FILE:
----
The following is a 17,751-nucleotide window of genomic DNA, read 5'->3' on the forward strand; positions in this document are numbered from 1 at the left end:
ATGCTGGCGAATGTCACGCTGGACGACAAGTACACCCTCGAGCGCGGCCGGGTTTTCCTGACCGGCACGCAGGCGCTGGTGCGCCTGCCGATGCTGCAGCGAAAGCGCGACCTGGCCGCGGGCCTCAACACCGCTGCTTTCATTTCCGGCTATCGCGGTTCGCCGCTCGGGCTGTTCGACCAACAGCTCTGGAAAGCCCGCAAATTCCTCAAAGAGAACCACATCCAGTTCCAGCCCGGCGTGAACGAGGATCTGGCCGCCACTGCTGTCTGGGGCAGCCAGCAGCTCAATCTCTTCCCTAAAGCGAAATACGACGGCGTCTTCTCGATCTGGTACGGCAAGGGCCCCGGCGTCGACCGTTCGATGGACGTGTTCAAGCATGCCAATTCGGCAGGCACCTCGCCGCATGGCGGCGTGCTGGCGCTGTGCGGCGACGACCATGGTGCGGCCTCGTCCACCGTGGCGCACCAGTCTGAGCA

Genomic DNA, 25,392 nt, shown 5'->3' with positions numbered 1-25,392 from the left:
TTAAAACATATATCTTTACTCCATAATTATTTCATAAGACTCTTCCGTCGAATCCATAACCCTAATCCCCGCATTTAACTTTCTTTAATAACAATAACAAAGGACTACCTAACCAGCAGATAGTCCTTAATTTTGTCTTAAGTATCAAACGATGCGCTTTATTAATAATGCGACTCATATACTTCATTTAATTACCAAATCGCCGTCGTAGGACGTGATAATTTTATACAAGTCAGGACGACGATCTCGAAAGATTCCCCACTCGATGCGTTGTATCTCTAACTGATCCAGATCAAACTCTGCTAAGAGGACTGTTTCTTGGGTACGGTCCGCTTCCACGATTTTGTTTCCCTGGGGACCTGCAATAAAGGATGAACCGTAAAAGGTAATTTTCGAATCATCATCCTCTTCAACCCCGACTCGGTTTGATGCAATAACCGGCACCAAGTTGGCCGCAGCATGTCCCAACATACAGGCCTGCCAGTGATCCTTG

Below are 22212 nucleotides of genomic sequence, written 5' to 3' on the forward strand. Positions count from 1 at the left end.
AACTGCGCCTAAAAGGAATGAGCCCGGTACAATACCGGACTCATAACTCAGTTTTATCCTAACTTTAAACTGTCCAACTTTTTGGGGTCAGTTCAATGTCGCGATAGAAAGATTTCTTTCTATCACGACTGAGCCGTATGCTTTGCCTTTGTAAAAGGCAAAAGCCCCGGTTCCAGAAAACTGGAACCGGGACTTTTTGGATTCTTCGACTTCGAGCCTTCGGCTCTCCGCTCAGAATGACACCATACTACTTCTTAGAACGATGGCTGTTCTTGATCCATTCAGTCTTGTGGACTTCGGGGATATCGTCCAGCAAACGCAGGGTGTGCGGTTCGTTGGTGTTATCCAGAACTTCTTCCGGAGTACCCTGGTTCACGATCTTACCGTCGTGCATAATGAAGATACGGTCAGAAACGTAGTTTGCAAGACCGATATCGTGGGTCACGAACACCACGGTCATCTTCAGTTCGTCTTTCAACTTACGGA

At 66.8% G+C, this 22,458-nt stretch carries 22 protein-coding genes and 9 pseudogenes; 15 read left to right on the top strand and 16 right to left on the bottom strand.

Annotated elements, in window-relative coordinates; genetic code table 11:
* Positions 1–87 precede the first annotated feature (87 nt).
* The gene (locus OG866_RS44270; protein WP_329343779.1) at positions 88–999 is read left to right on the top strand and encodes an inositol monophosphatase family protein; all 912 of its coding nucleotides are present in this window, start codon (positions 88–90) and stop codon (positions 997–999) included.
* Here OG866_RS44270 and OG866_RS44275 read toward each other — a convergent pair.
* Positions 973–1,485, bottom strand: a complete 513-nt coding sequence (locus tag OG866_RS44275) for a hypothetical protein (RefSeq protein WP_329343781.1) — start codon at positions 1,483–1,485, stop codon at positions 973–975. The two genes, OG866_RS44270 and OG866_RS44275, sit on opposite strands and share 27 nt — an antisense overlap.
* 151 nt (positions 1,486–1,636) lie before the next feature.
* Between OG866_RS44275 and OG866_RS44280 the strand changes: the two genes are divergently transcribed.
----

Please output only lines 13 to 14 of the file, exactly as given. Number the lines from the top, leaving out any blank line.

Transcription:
* 151 nt (positions 1,486–1,636) lie before the next feature.
* Between OG866_RS44275 and OG866_RS44280 the strand changes: the two genes are divergently transcribed.